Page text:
Congratulations to our Smith Debnam lawyers named in the 26th Edition of Best Lawyers® in America. https://t.co/KborMrUOQS
Attorney Max Rodden has seen it all over the course of his career as a family law attorney, especially when it come… https://t.co/We530jK8g4
Eleven Smith Debnam Lawyers Named in 2020 Best Lawyers® List - Smith Debnam https://t.co/LJJWxZDBiC https://t.co/WubLNEefMk
For many divorcing couples, the marital residence is often their largest asset or perhaps largest debt. Therefore, when parties separate, it is important for the parties to figure out what will happen to the house. Obviously, one strategy includes a spouse buying out the other’s interest. However, for the purposes of this article, we will assume that both parties agree to sell the property. At the point when the parties decide to sell the house, several decisions have to be made:
When do we list it? Who will list it? Are repairs needed? How will we make the repairs? Who will pay the costs?
These are important questions that will require thorough investigation. This task can be difficult for anyone, much less divorcing couples who were unable to live together or make joint decisions. No matter this difficulty, it is incumbent upon both of you to put your angst aside and handle this transaction in a businesslike manner. Of course, this is often easier said than done because of the understandable nature of divorce and the high degree of emotions involved. However, if your home is your sole asset of any significant amount of equity or even debt, you cannot afford to let emotions interfere with finding a suitable solution.
Following are four tips to selling your home after you separate:
(1). Agree to obtain a “pre- inspection” of the house. A thorough pre-inspection by a licensed professional will uncover any problems with the dwelling that warrant repairs prior to listing the property on the real estate market. With a list of potential issues in hand, you can decide how to deal with those issues upfront by looking at your finances and deciding what you have to do based on what can you afford.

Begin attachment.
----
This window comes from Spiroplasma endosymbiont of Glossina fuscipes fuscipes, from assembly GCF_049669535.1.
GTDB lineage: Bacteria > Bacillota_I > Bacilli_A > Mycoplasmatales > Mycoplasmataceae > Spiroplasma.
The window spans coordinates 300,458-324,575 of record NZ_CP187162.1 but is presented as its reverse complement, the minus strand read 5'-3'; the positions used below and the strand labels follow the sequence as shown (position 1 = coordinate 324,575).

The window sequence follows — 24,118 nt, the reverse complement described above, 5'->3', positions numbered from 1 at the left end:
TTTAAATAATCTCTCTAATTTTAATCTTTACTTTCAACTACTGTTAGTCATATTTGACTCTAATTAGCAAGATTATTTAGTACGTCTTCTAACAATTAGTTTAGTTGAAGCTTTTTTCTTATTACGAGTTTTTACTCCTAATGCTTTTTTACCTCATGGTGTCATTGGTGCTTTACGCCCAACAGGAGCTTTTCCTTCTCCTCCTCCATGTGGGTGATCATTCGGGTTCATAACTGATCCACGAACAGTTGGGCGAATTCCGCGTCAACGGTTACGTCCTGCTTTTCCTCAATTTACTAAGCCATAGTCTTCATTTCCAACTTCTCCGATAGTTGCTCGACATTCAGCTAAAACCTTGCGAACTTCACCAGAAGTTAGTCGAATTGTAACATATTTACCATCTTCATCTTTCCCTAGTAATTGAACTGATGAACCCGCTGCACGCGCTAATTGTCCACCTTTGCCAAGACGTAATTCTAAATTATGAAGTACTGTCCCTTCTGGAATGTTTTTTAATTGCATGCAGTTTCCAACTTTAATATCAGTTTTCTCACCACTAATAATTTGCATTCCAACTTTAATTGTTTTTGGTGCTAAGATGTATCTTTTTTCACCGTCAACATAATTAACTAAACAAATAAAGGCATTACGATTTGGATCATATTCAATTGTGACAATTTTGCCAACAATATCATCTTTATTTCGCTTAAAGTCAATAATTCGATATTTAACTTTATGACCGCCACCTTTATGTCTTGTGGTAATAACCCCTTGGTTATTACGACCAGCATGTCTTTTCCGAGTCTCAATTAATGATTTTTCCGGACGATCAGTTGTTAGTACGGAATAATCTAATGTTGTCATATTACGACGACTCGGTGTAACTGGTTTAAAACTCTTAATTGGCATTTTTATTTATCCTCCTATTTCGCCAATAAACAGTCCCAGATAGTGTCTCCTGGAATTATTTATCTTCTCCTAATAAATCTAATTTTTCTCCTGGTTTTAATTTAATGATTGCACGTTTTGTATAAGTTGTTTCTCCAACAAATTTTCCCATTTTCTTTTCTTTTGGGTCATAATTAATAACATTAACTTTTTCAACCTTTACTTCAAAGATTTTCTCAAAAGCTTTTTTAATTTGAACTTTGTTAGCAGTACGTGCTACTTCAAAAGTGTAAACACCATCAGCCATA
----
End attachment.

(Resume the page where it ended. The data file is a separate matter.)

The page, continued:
(2). Find a realtor. Drive around your neighborhood or in surrounding neighborhoods and make note of any realtors with multiple listings. Contact those potential sellers and ask them about their satisfaction with the realtor. Meet with the Realtor and explain your goals. If you and your spouse cannot meet jointly with the realtor, then both of you should schedule an appointment with the realtor.
(3). Share with your Realtor the “pre-inspection” report and seek his or her advice on any further suggestions prior to listing the property. Perhaps a spouse has moved out and removed all of the furnishings. Ask what can be done to stage the house better. You’ll be amazed at the suggestions you may get and what a difference your follow-through will make.
(4). List the property for sale and cooperate with the realtor and each other. Remember, this property whether it is an asset or a liability must get sold to provide each of you with the piece of mind to move forward with your lives.
Selling the house and moving on can be challenging for each of you as well as your children. Emotionally it is hard to say good- bye to a familiar environment and step out into the unknown. However, the sooner you can sell the house, the sooner you can establish a new beginning.
If you have any questions or would like more information on this topic, please contact attorney Rose Stout at 919.250.2169 or by email at email@example.com.
Rose Stout is a Board Certified Family Law Specialist by the North Carolina State Bar Board of Legal Specialization. She concentrates her practice in the area of domestic law and represents clients in all aspects of family law, including divorce, custody, equitable distribution, child support and alimony. Rose has extensive trial experience at the district court level and has spoken at family law seminars on various family law issues....LEARN MORE